Nope, you misunderstand what the loophole was. It's utterly irrelevant whether or not it's easy to copy the music out.
You need to forget "plain English" and what "makes sense". We're dealing with the law and legalese. You need to think like a computer running into odd code. If a programmer writes "int Two=3;" then you'll get "Two+2=5". You need to obey the definition you're given, even if it clashes with what you think it should mean. You can't just assume Two+2 is supposed to be 4 when the code (or the law) says something different.
This law has a definitions section, and we are concerned with with three key pieces. I'll trim it to the critical bits.
A "digital musical recording" is a material object [...blah blah...]
A "digital musical recording" does not include a material object [...blah blah blah..] in which one or more computer programs are fixed
Therefore, according to the law, MP3 files on a computer hard drive are not "digital musical recordings".
A "digital audio copied recording" is a reproduction in a digital recording format of a digital musical recording [...blah blah...]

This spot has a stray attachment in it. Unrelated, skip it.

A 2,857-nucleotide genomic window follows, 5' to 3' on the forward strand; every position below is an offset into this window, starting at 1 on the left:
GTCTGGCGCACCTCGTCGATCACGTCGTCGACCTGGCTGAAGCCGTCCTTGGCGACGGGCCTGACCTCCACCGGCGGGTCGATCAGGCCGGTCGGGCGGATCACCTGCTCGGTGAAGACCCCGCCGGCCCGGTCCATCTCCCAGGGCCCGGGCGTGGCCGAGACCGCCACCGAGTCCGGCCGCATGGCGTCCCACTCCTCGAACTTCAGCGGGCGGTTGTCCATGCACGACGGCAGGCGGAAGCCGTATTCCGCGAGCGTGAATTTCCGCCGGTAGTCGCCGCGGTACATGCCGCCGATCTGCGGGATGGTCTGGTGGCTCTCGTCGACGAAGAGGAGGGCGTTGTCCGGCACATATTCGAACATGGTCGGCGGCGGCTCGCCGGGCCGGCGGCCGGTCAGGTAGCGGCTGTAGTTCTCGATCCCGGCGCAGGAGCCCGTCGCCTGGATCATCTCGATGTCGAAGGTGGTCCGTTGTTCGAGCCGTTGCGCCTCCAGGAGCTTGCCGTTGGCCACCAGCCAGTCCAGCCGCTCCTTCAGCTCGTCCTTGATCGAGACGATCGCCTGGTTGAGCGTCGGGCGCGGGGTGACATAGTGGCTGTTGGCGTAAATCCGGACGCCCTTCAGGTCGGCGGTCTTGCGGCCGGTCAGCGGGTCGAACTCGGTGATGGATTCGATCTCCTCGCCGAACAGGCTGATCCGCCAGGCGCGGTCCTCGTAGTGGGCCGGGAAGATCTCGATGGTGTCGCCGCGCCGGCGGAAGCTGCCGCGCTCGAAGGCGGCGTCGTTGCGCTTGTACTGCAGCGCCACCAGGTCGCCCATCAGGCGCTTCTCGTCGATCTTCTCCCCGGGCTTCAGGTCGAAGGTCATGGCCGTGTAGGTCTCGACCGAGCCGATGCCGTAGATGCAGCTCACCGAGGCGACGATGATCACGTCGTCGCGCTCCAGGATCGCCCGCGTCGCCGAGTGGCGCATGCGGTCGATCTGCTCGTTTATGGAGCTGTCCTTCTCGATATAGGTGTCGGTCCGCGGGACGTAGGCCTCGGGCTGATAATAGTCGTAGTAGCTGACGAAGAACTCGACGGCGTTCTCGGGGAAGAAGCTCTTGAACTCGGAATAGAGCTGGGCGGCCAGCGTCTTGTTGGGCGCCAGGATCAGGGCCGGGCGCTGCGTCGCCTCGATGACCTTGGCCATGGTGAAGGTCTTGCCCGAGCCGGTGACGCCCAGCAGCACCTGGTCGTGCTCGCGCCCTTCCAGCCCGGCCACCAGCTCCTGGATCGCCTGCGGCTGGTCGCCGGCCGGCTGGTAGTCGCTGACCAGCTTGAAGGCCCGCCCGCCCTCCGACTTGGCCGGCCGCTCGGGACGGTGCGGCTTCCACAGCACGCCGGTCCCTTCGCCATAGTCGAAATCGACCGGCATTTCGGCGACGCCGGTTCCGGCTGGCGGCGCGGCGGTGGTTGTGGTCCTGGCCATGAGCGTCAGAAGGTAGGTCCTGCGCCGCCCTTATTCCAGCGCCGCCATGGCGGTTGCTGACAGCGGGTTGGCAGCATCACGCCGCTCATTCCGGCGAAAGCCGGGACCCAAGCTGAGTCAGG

Therefore, according to the law, an MP3 player that copies an MP3 off of a computer is not creating a "digital audio copied recording".
A "digital audio recording device" is any machine or device [...blah blah...] making a digital audio copied recording
Therefore an MP3 player copying MP3's off a computer is not a "digital audio recording device".
The law only applies to "digital audio recording devices", therefore nothing in the law applies to MP3 players. Unfortunately this shitty law does seem to apply to a car audio system copying music off of CDs. Unless the judge gets "creative" in interpreting the law, it seems to me that car manufacturers are going to have to pay damages for every unit produced so far, are going to have to implement DRM on these car audio systems (preventing them from loading any song that's flagged as already being a copy), and are going to have to pay royalties to the RIAA for each future unit sold.